Part of a collection of pottery sherds originating at the small island of Vuatom (Watom) in Papua New Guinea's (PNG's) Bismarck Archipelago. The original object register of the National Museum of Victoria (now known as Museums Victoria) records that the sherds were 'dug up ... found at about a depth of 4 feet, about 50 yards from the high water, on one of the very few level patches of Watom'.

The sherds are ornately decorated with motifs created by impressing a comb-like tool or shell, and by making incisions into the vessel surface before firing.

Archaeologists use the term 'Lapita' to refer to this style of pottery, made by First Peoples who were expert seafarers. Similar pottery has been found in other island and coastal locations in north and north-west PNG, as well as on the south coast. Elaborately decorated pottery has also been found at the earliest archaeological sites in the south-east Solomon Islands, Vanuatu, New Caledonia, Fiji, Tonga and Samoa. The earliest 'Lapita' style pottery found in the Pacific dates to around 3300 years ago, but the Watom Island pottery probably dates to within the period c. 2850-1850 years ago.

Physical Description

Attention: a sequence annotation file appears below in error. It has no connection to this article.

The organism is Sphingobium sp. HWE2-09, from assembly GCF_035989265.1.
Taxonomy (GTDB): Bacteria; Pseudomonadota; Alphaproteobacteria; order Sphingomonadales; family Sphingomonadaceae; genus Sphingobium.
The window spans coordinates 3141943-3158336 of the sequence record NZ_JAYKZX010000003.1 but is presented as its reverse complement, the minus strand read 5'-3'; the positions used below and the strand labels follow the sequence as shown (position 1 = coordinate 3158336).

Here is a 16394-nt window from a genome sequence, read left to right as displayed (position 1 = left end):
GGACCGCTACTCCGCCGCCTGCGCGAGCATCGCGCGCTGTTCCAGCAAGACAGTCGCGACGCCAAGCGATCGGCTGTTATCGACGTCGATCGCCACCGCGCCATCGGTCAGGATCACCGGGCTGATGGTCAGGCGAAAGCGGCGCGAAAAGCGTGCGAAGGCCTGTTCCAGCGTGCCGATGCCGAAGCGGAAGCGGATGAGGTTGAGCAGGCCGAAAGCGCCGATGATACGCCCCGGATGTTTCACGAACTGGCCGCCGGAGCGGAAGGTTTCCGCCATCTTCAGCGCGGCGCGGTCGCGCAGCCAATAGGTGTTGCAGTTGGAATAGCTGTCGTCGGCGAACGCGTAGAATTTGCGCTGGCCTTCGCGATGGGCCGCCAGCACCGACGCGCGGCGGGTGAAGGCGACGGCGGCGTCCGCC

Three earthenware sherds which have been adhered together. One of the sherds is from the vessel rim. The exterior surface and interior of the rim are decorated. The interior of the rim is decorated with a row of short indented vertical lines above a row of short indented diagonal lines, under which is a single horizontal line of indentations. The exterior surface has four main fields of decoration, delineated by single horizontal lines composed of small indentations. The first, located just below the rim, is a band of short intersecting diagonal lines. Below this row is a pattern made from wavy and vertically oriented lines. The next set of motifs is made from indented wavy lines and triangle shapes. The final row is composed of a combination of wavy and vertically oriented lines. The lowermost section of the conjoined sherds is blackened (possibly soot from a fire). The indented motifs were probably made by impressing a comb-like tool or part of a shell.

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